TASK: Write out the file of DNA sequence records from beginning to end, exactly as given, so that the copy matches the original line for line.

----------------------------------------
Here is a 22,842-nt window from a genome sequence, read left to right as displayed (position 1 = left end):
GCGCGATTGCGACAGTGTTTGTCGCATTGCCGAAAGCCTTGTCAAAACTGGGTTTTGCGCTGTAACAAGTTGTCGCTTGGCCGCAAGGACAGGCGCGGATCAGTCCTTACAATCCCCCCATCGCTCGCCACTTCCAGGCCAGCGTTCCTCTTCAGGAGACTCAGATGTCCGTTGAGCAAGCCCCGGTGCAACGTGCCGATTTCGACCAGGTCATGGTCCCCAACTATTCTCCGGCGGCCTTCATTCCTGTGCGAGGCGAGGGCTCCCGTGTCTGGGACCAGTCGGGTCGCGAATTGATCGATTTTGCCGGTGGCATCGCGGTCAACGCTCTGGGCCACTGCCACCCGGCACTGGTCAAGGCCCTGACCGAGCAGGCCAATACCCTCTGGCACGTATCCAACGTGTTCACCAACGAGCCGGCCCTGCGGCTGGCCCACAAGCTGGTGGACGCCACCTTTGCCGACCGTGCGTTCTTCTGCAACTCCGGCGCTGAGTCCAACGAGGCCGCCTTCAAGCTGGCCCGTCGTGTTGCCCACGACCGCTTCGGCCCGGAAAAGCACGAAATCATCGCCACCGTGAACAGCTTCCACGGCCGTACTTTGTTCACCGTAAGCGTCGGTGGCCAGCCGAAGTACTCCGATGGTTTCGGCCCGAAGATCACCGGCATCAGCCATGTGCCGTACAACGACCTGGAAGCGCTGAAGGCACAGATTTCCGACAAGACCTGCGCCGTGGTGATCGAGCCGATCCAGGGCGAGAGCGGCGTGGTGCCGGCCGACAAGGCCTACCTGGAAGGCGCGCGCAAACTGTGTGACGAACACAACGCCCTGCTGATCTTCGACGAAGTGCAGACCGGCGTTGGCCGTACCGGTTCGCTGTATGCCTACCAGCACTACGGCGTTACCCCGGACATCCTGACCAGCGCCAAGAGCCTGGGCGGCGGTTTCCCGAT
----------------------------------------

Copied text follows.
Here is a 22,842-nt window from a genome sequence, read left to right as displayed (position 1 = left end):
GCGCGATTGCGACAGTGTTTGTCGCATTGCCGAAAGCCTTGTCAAAACTGGGTTTTGCGCTGTAACAAGTTGTCGCTTGGCCGCAAGGACAGGCGCGGATCAGTCCTTACAATCCCCCCATCGCTCGCCACTTCCAGGCCAGCGTTCCTCTTCAGGAGACTCAGATGTCCGTTGAGCAAGCCCCGGTGCAACGTGCCGATTTCGACCAGGTCATGGTCCCCAACTATTCTCCGGCGGCCTTCATTCCTGTGCGAGGCGAGGGCTCCCGTGTCTGGGACCAGTCGGGTCGCGAATTGATCGATTTTGCCGGTGGCATCGCGGTCAACGCTCTGGGCCACTGCCACCCGGCACTGGTCAAGGCCCTGACCGAGCAGGCCAATACCCTCTGGCACGTATCCAACGTGTTCACCAACGAGCCGGCCCTGCGGCTGGCCCACAAGCTGGTGGACGCCACCTTTGCCGACCGTGCGTTCTTCTGCAACTCCGGCGCTGAGTCCAACGAGGCCGCCTTCAAGCTGGCCCGTCGTGTTGCCCACGACCGCTTCGGCCCGGAAAAGCACGAAATCATCGCCACCGTGAACAGCTTCCACGGCCGTACTTTGTTCACCGTAAGCGTCGGTGGCCAGCCGAAGTACTCCGATGGTTTCGGCCCGAAGATCACCGGCATCAGCCATGTGCCGTACAACGACCTGGAAGCGCTGAAGGCACAGATTTCCGACAAGACCTGCGCCGTGGTGATCGAGCCGATCCAGGGCGAGAGCGGCGTGGTGCCGGCCGACAAGGCCTACCTGGAAGGCGCGCGCAAACTGTGTGACGAACACAACGCCCTGCTGATCTTCGACGAAGTGCAGACCGGCGTTGGCCGTACCGGTTCGCTGTATGCCTACCAGCACTACGGCGTTACCCCGGACATCCTGACCAGCGCCAAGAGCCTGGGCGGCGGTTTCCCGAT